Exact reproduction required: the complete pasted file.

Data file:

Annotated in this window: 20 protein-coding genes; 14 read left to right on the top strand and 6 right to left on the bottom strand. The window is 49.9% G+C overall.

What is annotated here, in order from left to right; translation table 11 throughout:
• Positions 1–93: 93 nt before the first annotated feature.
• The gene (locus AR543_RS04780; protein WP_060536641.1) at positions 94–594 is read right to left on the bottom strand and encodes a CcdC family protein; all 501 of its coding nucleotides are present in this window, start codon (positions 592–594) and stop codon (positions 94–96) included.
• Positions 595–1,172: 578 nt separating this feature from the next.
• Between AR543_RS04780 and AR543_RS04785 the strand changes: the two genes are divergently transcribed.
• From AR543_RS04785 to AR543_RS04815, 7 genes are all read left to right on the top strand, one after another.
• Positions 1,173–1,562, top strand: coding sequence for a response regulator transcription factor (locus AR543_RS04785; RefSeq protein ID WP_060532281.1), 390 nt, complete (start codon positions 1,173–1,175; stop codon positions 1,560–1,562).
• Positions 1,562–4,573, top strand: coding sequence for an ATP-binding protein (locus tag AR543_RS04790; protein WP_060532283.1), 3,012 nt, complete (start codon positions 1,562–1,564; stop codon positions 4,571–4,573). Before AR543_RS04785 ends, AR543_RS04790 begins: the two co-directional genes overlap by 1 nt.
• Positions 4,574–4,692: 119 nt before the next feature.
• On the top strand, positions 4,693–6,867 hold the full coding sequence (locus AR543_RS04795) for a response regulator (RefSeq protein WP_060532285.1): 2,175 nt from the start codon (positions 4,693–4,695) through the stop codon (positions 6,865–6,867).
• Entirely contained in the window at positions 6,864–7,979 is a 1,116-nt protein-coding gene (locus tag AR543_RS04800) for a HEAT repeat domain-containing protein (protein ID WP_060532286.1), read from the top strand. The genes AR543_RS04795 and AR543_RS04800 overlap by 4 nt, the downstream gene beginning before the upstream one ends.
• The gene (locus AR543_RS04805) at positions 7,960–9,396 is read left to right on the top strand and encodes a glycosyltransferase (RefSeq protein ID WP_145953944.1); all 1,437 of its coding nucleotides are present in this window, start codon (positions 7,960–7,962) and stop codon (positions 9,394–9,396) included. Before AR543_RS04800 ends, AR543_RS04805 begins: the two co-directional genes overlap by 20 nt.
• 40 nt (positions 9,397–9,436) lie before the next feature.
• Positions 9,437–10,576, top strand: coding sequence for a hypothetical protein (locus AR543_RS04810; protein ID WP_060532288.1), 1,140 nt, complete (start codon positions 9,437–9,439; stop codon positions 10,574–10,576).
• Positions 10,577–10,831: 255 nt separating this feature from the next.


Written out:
Annotated in this window: 20 protein-coding genes; 14 read left to right on the top strand and 6 right to left on the bottom strand. The window is 49.9% G+C overall.

What is annotated here, in order from left to right; translation table 11 throughout:
• Positions 1–93: 93 nt before the first annotated feature.
• The gene (locus AR543_RS04780; protein WP_060536641.1) at positions 94–594 is read right to left on the bottom strand and encodes a CcdC family protein; all 501 of its coding nucleotides are present in this window, start codon (positions 592–594) and stop codon (positions 94–96) included.
• Positions 595–1,172: 578 nt separating this feature from the next.
• Between AR543_RS04780 and AR543_RS04785 the strand changes: the two genes are divergently transcribed.
• From AR543_RS04785 to AR543_RS04815, 7 genes are all read left to right on the top strand, one after another.
• Positions 1,173–1,562, top strand: coding sequence for a response regulator transcription factor (locus AR543_RS04785; RefSeq protein ID WP_060532281.1), 390 nt, complete (start codon positions 1,173–1,175; stop codon positions 1,560–1,562).
• Positions 1,562–4,573, top strand: coding sequence for an ATP-binding protein (locus tag AR543_RS04790; protein WP_060532283.1), 3,012 nt, complete (start codon positions 1,562–1,564; stop codon positions 4,571–4,573). Before AR543_RS04785 ends, AR543_RS04790 begins: the two co-directional genes overlap by 1 nt.
• Positions 4,574–4,692: 119 nt before the next feature.
• On the top strand, positions 4,693–6,867 hold the full coding sequence (locus AR543_RS04795) for a response regulator (RefSeq protein WP_060532285.1): 2,175 nt from the start codon (positions 4,693–4,695) through the stop codon (positions 6,865–6,867).
• Entirely contained in the window at positions 6,864–7,979 is a 1,116-nt protein-coding gene (locus tag AR543_RS04800) for a HEAT repeat domain-containing protein (protein ID WP_060532286.1), read from the top strand. The genes AR543_RS04795 and AR543_RS04800 overlap by 4 nt, the downstream gene beginning before the upstream one ends.
• The gene (locus AR543_RS04805) at positions 7,960–9,396 is read left to right on the top strand and encodes a glycosyltransferase (RefSeq protein ID WP_145953944.1); all 1,437 of its coding nucleotides are present in this window, start codon (positions 7,960–7,962) and stop codon (positions 9,394–9,396) included. Before AR543_RS04800 ends, AR543_RS04805 begins: the two co-directional genes overlap by 20 nt.
• 40 nt (positions 9,397–9,436) lie before the next feature.
• Positions 9,437–10,576, top strand: coding sequence for a hypothetical protein (locus AR543_RS04810; protein ID WP_060532288.1), 1,140 nt, complete (start codon positions 9,437–9,439; stop codon positions 10,574–10,576).
• Positions 10,577–10,831: 255 nt separating this feature from the next.